How to Start a Trucking Company

Business Plan Basics

A business plan is exactly that: a plan for your business. It tracks your business goals, company milestones, operating costs, and profits. It is a road map on how you want your business to grow . Consult and tweak your plan often to keep your goals in sight. When setting your goals there are a few questions to keep in mind –

What Is Your Trucking Niche?

On the bare minimum, your business plan should include details on your type of business. Trucking is a large industry; it encompasses several types of trucks and freight. To run a successful trucking company you need to be specific about what best fits into your wants and lifestyle.

Home Time

How often do you want to be home? Are you currently a 1-truck operation and want to be home every night? Then you probably do not want to open an over-the-road, long haul company. Pick the amount of home time that fits into your lifestyle.

Operating Area

The amount of home time you want will determine the size of your operating area. If you are home every night, you will focus more on to local runs. Alternatively, do you want to travel across the country? You will have less home time but a larger operating area.

Type of Freight

Once you determine how far you are willing to travel, determine what type of freight you want to haul. Are you an over-the-road company with dry van trailers or are you a regional company that hauls refrigerated goods? Do you own a flatbed trailer? Are you a boxcar company? Determining your trucking niche will influence your freight type.

What Are Your Operating Costs?

Trucking is more than freight hauling. There are several upfront and continual costs to consider. Calculating your operating costs ensures the loads you haul are profitable for your business. Accepting low-paying freight or underbidding on loads can make it difficult for you to pay for the equipment, permits, and bills necessary for your business to stay open.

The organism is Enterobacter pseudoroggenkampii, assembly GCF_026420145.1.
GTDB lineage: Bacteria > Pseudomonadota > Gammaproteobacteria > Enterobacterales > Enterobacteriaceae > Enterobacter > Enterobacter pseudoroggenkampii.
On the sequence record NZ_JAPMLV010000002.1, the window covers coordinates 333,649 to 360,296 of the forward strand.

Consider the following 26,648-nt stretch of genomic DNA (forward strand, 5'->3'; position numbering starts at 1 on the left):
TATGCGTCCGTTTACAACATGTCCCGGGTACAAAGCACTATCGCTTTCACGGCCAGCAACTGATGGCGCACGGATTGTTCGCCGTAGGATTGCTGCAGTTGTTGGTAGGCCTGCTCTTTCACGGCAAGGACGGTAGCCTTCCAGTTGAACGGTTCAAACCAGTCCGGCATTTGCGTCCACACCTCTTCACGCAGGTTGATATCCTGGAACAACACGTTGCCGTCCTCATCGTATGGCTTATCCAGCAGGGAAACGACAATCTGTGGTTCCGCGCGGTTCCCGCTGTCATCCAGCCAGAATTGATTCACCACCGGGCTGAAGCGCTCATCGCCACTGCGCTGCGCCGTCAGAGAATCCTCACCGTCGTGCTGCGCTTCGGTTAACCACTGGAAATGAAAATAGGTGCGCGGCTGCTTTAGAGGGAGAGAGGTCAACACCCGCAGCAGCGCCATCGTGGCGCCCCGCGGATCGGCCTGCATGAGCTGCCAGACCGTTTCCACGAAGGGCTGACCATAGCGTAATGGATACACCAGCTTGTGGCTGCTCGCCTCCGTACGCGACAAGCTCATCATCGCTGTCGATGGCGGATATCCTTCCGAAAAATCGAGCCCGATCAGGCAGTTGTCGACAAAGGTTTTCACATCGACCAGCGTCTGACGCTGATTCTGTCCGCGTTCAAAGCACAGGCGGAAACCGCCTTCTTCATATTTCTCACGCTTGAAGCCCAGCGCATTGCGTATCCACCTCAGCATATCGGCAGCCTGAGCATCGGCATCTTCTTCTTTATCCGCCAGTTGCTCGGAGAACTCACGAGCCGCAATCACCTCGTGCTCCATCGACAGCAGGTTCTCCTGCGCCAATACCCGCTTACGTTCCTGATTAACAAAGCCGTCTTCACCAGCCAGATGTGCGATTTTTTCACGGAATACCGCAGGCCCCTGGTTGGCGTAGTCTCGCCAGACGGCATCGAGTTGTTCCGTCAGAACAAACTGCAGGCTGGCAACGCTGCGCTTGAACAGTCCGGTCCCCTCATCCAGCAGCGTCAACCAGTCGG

Make a list of all of your business expenses (fixed and variable): fuel costs, equipment maintenance, permit fees, insurance payments, etc. Determine how much money your business will need to make a year/month/week in order to stay open. Use this number to determine your cost-per-mile. This is the amount you need per mile to break even and should be used as a base when negotiating loads. Knowing your cost-per-mile helps you track your profits and determine your growth goals. For example, when you know how much profit you will make each week, you can estimate how soon you can add another truck to your fleet. Pay attention to you profits and expenses.

Market Trends

You will also want to pay attention to your market. Which areas tend to pay high rates? Which areas are known for lower rates? What is the current season? If you want to haul produce, be aware that you will probably have an easier time finding loads during harvest season (summer and fall) while spring and winter may be slower for you. Plan your finances accordingly and adjust them on a regular basis.

How Will You Find Freight?

You determined your type of trucking company, the distance you are willing to travel, and your base cost-per-mile. Now it is time to find freight fitting within those parameters. Be aware of your limitations.

Common tools for finding freight include load boards and dispatchers. Load boards are designed to help you find freight within your hauling capacity. If searching a load board seems daunting, you can also utilize a dispatcher who will comb the load boards for you. Both of these options are great for finding customers. However, the best way to find loads is to have steady customer with reliable freight lanes. Focus on providing great customer service. This will help build your reputation in your industry and make it easier to build a customer base.

Make yourself a goal. How long do you want to continue searching a load board or utilizing a dispatcher? How many customers do you want to convert to regular business opportunities? How long do you think this will take? How do you plan to keep customers interested in your business? Keep these types of questions in mind as you continue to grow your business.

Remember to track everything with a business plan. A business plan is fluid and should change over time. Refer to it often to make sure you are on the right path.

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